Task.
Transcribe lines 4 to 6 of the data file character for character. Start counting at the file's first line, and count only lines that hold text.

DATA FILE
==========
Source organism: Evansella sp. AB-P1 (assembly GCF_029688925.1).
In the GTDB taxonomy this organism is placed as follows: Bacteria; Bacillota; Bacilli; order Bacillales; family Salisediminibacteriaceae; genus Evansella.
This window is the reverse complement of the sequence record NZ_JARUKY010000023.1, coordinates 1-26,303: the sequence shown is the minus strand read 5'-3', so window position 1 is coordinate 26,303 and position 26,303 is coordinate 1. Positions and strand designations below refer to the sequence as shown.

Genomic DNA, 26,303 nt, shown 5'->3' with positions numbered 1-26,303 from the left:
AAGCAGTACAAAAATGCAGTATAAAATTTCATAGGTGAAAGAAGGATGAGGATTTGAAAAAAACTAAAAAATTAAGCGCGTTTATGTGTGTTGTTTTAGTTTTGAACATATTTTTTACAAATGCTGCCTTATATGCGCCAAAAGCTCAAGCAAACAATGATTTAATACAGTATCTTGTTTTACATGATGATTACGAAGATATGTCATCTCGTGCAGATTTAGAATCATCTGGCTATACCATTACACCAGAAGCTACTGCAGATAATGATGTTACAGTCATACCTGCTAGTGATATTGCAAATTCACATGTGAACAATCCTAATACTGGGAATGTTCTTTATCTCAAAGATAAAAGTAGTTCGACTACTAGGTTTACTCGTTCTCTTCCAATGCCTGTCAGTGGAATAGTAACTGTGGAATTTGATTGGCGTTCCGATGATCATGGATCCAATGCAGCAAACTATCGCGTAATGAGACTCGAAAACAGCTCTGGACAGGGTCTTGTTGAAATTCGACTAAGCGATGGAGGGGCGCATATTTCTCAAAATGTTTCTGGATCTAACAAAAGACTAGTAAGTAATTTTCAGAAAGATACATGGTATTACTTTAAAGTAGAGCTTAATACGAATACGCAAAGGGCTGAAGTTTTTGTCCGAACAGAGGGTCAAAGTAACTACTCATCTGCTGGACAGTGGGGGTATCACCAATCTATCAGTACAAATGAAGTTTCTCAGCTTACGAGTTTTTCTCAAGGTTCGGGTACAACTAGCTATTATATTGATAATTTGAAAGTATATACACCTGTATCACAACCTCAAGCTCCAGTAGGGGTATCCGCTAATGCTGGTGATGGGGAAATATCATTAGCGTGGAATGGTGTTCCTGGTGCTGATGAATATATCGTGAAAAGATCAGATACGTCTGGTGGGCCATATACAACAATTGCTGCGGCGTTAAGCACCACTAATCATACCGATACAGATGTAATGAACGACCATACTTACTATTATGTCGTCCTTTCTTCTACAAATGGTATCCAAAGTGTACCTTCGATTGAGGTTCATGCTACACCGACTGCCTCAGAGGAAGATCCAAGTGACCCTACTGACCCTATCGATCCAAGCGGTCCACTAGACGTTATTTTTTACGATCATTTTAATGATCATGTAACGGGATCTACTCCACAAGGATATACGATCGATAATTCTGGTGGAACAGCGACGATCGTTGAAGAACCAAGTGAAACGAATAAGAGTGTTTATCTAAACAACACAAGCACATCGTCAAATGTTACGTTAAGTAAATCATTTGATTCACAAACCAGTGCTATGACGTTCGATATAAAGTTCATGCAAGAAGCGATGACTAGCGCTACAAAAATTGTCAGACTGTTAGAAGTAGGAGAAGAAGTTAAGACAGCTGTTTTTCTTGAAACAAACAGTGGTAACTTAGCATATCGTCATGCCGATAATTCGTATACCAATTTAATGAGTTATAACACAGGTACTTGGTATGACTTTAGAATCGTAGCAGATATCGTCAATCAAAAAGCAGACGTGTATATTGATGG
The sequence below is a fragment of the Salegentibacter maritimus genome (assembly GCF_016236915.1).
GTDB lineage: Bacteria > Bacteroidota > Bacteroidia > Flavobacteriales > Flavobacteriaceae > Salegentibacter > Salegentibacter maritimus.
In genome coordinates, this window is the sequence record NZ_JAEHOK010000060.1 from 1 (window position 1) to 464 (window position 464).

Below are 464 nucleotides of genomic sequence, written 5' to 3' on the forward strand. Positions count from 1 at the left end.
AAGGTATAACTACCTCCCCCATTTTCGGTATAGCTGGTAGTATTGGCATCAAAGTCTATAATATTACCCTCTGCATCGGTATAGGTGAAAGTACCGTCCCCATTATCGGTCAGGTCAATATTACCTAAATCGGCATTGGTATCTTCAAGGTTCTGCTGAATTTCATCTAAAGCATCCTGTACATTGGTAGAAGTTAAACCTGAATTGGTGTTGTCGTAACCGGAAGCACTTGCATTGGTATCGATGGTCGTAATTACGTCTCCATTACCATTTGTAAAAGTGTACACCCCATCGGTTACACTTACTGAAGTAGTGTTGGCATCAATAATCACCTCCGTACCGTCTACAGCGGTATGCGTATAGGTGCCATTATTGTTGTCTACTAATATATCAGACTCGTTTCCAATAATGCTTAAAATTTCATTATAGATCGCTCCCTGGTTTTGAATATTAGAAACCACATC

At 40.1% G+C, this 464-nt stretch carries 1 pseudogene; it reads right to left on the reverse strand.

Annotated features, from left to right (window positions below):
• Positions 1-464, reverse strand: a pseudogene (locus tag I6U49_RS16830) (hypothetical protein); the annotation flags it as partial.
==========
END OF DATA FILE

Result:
Genomic DNA, 26,303 nt, shown 5'->3' with positions numbered 1-26,303 from the left:
AAGCAGTACAAAAATGCAGTATAAAATTTCATAGGTGAAAGAAGGATGAGGATTTGAAAAAAACTAAAAAATTAAGCGCGTTTATGTGTGTTGTTTTAGTTTTGAACATATTTTTTACAAATGCTGCCTTATATGCGCCAAAAGCTCAAGCAAACAATGATTTAATACAGTATCTTGTTTTACATGATGATTACGAAGATATGTCATCTCGTGCAGATTTAGAATCATCTGGCTATACCATTACACCAGAAGCTACTGCAGATAATGATGTTACAGTCATACCTGCTAGTGATATTGCAAATTCACATGTGAACAATCCTAATACTGGGAATGTTCTTTATCTCAAAGATAAAAGTAGTTCGACTACTAGGTTTACTCGTTCTCTTCCAATGCCTGTCAGTGGAATAGTAACTGTGGAATTTGATTGGCGTTCCGATGATCATGGATCCAATGCAGCAAACTATCGCGTAATGAGACTCGAAAACAGCTCTGGACAGGGTCTTGTTGAAATTCGACTAAGCGATGGAGGGGCGCATATTTCTCAAAATGTTTCTGGATCTAACAAAAGACTAGTAAGTAATTTTCAGAAAGATACATGGTATTACTTTAAAGTAGAGCTTAATACGAATACGCAAAGGGCTGAAGTTTTTGTCCGAACAGAGGGTCAAAGTAACTACTCATCTGCTGGACAGTGGGGGTATCACCAATCTATCAGTACAAATGAAGTTTCTCAGCTTACGAGTTTTTCTCAAGGTTCGGGTACAACTAGCTATTATATTGATAATTTGAAAGTATATACACCTGTATCACAACCTCAAGCTCCAGTAGGGGTATCCGCTAATGCTGGTGATGGGGAAATATCATTAGCGTGGAATGGTGTTCCTGGTGCTGATGAATATATCGTGAAAAGATCAGATACGTCTGGTGGGCCATATACAACAATTGCTGCGGCGTTAAGCACCACTAATCATACCGATACAGATGTAATGAACGACCATACTTACTATTATGTCGTCCTTTCTTCTACAAATGGTATCCAAAGTGTACCTTCGATTGAGGTTCATGCTACACCGACTGCCTCAGAGGAAGATCCAAGTGACCCTACTGACCCTATCGATCCAAGCGGTCCACTAGACGTTATTTTTTACGATCATTTTAATGATCATGTAACGGGATCTACTCCACAAGGATATACGATCGATAATTCTGGTGGAACAGCGACGATCGTTGAAGAACCAAGTGAAACGAATAAGAGTGTTTATCTAAACAACACAAGCACATCGTCAAATGTTACGTTAAGTAAATCATTTGATTCACAAACCAGTGCTATGACGTTCGATATAAAGTTCATGCAAGAAGCGATGACTAGCGCTACAAAAATTGTCAGACTGTTAGAAGTAGGAGAAGAAGTTAAGACAGCTGTTTTTCTTGAAACAAACAGTGGTAACTTAGCATATCGTCATGCCGATAATTCGTATACCAATTTAATGAGTTATAACACAGGTACTTGGTATGACTTTAGAATCGTAGCAGATATCGTCAATCAAAAAGCAGACGTGTATATTGATGG
The sequence below is a fragment of the Salegentibacter maritimus genome (assembly GCF_016236915.1).